He is known many ways — No. 22 on the field; that athlete in your finance recitation; Penn football’s star running back, or perhaps even the best tailback in the Ivy League.
Some people call him Tre Solomon. Others call him TrePool.
Funny by nature, Solomon has always been known to add good memories to any classroom or locker room alike. He’s even been known to post the occasional meme to Penn’s community meme group, the Official Unofficial Penn Squirrel Catching Club.
Topics of such memes have included awkward social interactions on Locust Walk, being unprepared for class and financial aid struggles.
“I just like posting memes because I think they’re hilarious, and relatable too, so it’s really fun to post something and get feedback on it, too,” he said.
He enjoys feedback, but has avoided getting himself into too much trouble thus far — shying away from hot-button subjects, the senior noted that he enjoys the humor of Penn’s everyday struggles.
“I don’t put out anything that’s super over the top or controversial, or anything like that,” Solomon said. “Just something funny we all go through — financial aid troubles, or not getting into the class you wanted...stuff like that.”
One look at his memes and you might think that he’s the football team’s class clown. But humbly, Solomon pointed to junior lineman Tommy Dennis as his pick for funniest man on the squad.
That didn’t stop him, however, from stealing the spotlight at the program’s media day in the last week of August. His duties speaking to the press complete, TrePool walked over to the team bench and picked up his prized possession — a $250 Deadpool mask imported from Russia, featuring interchangeable faces to imitate the satiric superhero’s different expressions.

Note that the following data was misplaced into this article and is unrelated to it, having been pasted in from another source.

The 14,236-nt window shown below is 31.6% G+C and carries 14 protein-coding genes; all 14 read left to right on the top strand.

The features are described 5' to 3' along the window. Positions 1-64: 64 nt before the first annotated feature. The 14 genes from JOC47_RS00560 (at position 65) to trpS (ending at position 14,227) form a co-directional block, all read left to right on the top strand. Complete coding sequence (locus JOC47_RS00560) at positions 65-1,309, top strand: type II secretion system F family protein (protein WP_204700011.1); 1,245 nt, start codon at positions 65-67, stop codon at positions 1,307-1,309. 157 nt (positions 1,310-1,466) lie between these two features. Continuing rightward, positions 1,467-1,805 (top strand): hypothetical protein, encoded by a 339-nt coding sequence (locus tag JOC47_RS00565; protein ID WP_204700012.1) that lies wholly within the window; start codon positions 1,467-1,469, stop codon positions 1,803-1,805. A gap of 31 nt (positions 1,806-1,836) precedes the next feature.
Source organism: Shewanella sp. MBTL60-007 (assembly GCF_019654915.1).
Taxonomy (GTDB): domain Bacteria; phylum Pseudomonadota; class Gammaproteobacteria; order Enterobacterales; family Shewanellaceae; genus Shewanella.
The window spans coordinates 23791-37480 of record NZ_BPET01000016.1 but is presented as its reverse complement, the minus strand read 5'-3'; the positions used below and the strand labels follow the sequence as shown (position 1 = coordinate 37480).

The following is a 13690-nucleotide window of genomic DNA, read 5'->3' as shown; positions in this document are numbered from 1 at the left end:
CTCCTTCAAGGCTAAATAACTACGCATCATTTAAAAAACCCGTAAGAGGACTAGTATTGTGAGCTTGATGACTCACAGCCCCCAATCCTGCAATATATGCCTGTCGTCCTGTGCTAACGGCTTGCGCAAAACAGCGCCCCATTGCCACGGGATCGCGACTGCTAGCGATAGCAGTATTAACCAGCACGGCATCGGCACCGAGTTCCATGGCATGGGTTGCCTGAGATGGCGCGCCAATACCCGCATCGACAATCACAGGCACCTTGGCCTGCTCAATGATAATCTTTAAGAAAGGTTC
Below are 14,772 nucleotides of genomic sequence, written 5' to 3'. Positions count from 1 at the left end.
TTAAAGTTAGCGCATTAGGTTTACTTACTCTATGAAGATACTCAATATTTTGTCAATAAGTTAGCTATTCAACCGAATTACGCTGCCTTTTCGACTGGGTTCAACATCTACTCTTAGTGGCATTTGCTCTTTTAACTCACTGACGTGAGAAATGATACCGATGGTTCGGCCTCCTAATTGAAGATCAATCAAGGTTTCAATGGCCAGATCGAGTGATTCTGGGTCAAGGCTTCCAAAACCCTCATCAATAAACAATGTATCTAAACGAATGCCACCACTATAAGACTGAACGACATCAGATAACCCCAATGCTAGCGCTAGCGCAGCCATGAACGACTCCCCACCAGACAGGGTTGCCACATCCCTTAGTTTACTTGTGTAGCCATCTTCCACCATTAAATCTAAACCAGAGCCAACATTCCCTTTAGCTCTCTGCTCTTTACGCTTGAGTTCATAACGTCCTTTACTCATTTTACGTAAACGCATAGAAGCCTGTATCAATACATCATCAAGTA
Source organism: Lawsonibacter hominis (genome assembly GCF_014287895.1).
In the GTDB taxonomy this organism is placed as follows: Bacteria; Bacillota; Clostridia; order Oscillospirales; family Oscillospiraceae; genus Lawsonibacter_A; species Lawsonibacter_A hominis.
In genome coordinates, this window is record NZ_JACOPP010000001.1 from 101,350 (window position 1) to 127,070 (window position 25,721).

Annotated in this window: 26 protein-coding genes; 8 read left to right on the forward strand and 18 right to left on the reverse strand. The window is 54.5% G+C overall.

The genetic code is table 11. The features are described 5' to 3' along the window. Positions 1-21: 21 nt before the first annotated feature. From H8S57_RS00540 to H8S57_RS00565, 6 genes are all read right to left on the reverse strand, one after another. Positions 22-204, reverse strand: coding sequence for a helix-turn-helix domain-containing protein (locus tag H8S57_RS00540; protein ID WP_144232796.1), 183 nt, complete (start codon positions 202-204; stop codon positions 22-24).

“Worth every single dollar,” he chuckled. “It’s just amazing when a purchase comes together like this.”
Solomon proceeded to play in his Russian Deadpool mask with a group of kids on the football field, showing the youth of a comic-book-crazed teenager with dreams that he might one day develop superpowers of his own.
Yet somehow, for all his youth, Penn’s top running back has simultaneously revealed a maturity on the field over the past season and a half of his career. After developing in the shadow of his elder counterpart Brian Schoenauer, Solomon came into his own last year, catching the Ivy League off guard with his commendable displays.
“Last year , I just don’t think I was as focused as I am this year ,” Solomon told the DP last October. “This year, I’ve been working a lot with the coaches, working a lot with Brian [Schoenauer], and just trying to learn as much as I can and take as many reps as I can during practice.”
In 2016’s Ivy League title-repeating campaign, TrePool rushed for 91 yards a game — 19 more than the next-best running back — and even went two-for-two passing, for a total of 29 yards. When the offense lined up with three backs and no Alek Torgersen in the backfield, he was the point man almost every play. Frankly, he stepped up in a way that not many foresaw.
This time around, with the pressure to three-peat on and without the certainty of Torgersen to provide relief at quarterback, the team could need him more than ever. He doesn’t see any need to be the team’s hero, however — at least, more than he already is.
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